Ladybower, Derbyshire: Song thrushes pass their repeating phrases from one to the other, as I cycle along through this musical bubble
Late afternoon and cycling alongside Ladybower reservoir, I was enjoying that loose-limbed ease you get from moving in warm sunshine, how you realise that your body has been tensed for months against the cold. I was musing also on the arrival of spring, how something long anticipated can be so uncertain in its arrival. Were we there yet? This was certainly the first warm and sunny afternoon of my year, and it fell pleasingly on the equilux – the date a few days short of the equinox when, as the name suggests, light and dark are equal.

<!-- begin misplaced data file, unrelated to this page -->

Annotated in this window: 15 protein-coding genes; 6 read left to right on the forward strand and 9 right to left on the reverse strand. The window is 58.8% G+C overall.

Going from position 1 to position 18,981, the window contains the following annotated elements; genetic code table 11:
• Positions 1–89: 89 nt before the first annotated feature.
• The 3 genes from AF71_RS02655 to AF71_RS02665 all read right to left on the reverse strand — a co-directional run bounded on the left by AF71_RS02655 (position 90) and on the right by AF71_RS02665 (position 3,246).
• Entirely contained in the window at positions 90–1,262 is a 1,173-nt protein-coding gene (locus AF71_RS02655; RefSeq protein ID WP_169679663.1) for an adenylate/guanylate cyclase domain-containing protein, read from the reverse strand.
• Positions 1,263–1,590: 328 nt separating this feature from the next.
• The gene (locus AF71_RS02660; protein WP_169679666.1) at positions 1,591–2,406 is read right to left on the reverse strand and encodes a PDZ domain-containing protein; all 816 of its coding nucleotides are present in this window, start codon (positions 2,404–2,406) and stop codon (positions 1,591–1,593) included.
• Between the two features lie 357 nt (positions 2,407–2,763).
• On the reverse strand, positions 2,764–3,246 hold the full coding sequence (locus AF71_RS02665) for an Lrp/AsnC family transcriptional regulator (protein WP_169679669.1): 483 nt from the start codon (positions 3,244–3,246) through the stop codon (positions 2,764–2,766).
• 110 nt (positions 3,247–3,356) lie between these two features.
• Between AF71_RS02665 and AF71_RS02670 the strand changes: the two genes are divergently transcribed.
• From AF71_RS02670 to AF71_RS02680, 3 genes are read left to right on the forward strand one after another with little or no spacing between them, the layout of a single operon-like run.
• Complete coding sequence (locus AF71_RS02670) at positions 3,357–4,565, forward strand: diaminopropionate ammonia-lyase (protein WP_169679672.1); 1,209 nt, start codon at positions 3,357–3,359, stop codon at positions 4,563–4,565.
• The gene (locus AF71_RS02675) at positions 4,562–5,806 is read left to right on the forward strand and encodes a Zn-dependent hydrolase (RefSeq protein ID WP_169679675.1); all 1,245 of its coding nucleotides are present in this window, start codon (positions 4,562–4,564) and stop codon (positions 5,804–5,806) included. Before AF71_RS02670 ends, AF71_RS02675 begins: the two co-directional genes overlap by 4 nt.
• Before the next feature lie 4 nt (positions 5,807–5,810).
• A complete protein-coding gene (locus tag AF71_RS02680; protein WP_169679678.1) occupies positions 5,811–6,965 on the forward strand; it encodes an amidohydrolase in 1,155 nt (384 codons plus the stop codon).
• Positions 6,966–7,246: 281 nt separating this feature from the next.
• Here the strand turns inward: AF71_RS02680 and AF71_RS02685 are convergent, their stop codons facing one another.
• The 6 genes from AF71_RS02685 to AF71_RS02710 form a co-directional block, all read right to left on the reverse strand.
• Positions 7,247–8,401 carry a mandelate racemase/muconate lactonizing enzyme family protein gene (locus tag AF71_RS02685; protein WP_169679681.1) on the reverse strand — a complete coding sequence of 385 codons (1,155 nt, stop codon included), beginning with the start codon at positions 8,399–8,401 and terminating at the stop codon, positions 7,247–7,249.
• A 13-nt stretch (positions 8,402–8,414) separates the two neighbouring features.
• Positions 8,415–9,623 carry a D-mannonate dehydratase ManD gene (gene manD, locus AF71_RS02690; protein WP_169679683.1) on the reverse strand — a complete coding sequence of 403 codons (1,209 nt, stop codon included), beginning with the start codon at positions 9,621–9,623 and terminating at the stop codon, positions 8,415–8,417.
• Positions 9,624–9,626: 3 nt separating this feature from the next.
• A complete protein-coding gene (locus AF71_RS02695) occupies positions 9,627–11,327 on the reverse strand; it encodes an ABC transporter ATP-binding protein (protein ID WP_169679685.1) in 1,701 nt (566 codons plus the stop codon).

Exact dates don’t mean much in the ebb and flow of seasons though. Many birders hang their vernal hat on the chiffchaff’s two-tone clarion, echoing another maxim that characterises spring as “warblers in, thrushes out”. Not all thrushes, of course, and as I cycled towards the viaduct that stands above the drowned village of Ashopton, I became aware of the repeating phrases of a song thrush, “no mean preacher”, as Wordsworth called him, cautioning me to be a little more attentive and a little less absorbed.